Yeah, I’ve learned so much. I can honestly say I think a lot of us that are leaving here are not the same man now that they were when they came in.
I’m not sure how much you played in the first quarter of the Clemson game or not, but seems like you got in there in the second quarter and made an immediate impact, hit Rodgers on the slant pass, and that was a key point in the game for you guys. You got some stops, didn’t allow them to score, and the team went from down 7 to up 21 at halftime. Do you feel like you created a spark for the defense and helped kind of turned the tide in that game? That was the critical part of the game where you guys took the lead and you had stops in the second and third quarter that stopped drives for them. What’s your thought about what you brought in that critical part of the game where your defense played its best ball?
Yeah, I’m not going to sit here and say that I was the main reason for that spark in our defense, but every time I get in the game my mindset is to make an impact, make an impact wherever I can. I’m glad to say that I have teammates like Shaun (Wade), I have teammates like Haskell (Garrett), I have teammates like Zach (Harrison), I have teammates like Pete (Werner), Tuf (Borland), who are also out there playing as hard as hell and running to the ball and making our jobs a lot easier.
As a veteran you’ve been through the coaching change and you’ve spend a lot of time with Urban, with Coach Meyer, and a lot of time with Coach (Ryan) Day. Why do you think Coach Day was a good change of pace, a good replacement, for Coach Meyer? What was different about his leadership style that maybe was a good complement or built off of what Coach Meyer laid?
Yeah, Coach Meyer and Coach Day are two elite, elite coaches. They’re not the same. They have their own approach, and I think that’s what makes them such strong coaches. Coach Meyer in a lot of ways laid the foundation for the culture we have now, and a lot of those things, a lot of his sayings and teachings still are here today, like the 4680 been getting guys — so first when they come on campus, the first emphasis is getting guys to go hard, and that’s still in our culture here today.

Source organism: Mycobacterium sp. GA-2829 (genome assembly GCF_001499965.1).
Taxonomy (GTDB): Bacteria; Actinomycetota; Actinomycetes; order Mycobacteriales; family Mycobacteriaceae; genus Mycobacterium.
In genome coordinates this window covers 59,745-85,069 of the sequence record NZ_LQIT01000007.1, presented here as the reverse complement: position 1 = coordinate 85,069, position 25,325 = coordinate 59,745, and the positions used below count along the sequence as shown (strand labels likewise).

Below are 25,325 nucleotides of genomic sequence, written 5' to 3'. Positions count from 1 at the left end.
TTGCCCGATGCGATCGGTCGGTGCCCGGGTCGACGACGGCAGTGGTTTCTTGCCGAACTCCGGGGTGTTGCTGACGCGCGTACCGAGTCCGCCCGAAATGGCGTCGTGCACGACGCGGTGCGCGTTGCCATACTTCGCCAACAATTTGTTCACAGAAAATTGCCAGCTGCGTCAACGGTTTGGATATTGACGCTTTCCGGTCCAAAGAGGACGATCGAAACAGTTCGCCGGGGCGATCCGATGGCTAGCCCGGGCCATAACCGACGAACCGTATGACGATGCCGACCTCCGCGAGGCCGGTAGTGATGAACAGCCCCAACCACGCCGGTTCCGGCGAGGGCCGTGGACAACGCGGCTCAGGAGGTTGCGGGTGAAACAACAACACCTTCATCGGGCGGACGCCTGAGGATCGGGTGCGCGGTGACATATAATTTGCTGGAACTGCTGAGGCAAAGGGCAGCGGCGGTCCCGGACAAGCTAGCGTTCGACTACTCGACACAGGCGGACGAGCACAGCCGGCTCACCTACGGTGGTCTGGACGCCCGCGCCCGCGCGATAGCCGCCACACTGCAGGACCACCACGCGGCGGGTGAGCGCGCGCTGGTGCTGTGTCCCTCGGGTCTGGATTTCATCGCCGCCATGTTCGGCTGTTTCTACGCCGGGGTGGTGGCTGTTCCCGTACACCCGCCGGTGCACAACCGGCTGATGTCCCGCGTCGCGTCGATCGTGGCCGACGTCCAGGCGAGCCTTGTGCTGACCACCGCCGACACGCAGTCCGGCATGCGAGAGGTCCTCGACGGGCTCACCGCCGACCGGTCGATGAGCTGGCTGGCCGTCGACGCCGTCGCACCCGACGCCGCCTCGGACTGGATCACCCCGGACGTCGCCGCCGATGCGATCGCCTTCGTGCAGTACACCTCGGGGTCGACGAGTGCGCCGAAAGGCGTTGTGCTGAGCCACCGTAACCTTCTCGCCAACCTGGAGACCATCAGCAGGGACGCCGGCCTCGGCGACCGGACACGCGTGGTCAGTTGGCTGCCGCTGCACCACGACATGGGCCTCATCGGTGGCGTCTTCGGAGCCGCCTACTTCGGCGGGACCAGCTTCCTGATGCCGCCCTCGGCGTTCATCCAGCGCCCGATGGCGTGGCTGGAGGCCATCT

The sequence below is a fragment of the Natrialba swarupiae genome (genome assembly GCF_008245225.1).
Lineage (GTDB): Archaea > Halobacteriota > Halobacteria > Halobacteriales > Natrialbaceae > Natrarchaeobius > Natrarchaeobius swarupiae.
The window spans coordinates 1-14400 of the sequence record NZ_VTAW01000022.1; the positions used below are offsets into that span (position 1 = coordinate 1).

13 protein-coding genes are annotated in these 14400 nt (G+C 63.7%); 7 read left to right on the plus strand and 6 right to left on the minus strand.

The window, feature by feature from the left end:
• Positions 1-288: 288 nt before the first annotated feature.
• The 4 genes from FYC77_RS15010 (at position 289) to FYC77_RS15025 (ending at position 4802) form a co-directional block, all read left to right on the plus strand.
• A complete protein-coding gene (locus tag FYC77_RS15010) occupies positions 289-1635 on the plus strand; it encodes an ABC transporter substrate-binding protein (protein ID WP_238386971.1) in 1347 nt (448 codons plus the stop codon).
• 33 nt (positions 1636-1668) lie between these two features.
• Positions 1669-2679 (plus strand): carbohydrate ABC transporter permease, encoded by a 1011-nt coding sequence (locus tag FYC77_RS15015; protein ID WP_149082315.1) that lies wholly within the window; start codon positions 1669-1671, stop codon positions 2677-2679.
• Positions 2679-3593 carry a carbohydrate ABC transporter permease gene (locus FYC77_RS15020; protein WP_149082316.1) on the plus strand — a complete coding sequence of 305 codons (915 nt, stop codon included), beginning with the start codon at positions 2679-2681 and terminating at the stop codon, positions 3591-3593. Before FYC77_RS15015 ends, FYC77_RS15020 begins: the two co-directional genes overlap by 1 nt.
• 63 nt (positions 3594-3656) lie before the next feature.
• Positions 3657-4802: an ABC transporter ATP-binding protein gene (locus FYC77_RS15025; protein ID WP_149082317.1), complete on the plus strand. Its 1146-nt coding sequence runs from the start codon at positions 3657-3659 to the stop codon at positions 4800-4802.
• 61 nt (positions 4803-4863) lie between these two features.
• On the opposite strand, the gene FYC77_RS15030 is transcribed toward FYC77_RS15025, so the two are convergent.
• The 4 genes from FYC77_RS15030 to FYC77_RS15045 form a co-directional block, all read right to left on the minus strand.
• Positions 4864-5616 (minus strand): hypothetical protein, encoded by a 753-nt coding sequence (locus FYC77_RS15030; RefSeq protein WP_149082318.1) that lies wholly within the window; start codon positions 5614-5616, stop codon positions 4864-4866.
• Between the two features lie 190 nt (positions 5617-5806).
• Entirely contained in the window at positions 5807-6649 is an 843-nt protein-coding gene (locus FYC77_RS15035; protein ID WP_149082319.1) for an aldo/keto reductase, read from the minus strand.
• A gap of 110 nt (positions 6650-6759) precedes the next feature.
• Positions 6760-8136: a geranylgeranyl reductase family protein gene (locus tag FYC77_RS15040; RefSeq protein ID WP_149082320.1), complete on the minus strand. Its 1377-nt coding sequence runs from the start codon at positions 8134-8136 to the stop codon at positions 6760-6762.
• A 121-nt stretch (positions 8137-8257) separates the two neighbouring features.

Then I think Coach Day even more so brought an atmosphere of love, an atmosphere of brotherhood I think to Ohio State that’s special right now, and I think that only enhanced our culture in the last couple years.
You talked about the possibility of bringing a national title home to Ohio. Obviously when you’re sitting there going through some of those injuries you went through, how often did the thought cross your mind of, okay, maybe this isn’t for me; maybe I won’t get these type of opportunities? And how glad are you that you stuck with it, persevered, and got to this point where you’re a key contributor heading into this game?
Yeah, my journey here has been, I guess, so interesting. I’ve had so many times where, like you said, I didn’t know if I was going to be able to push through.
I think the first three years here at Ohio State were probably the toughest, because year after year I had a biceps tear on my right and then biceps tear on my left again. After that, after injuries started stacking up, I had those thoughts in my mind was I going to keep playing. I think a lot of times when you hear like three- or four-, six-month season-ending injuries, a lot of people usually call it quits.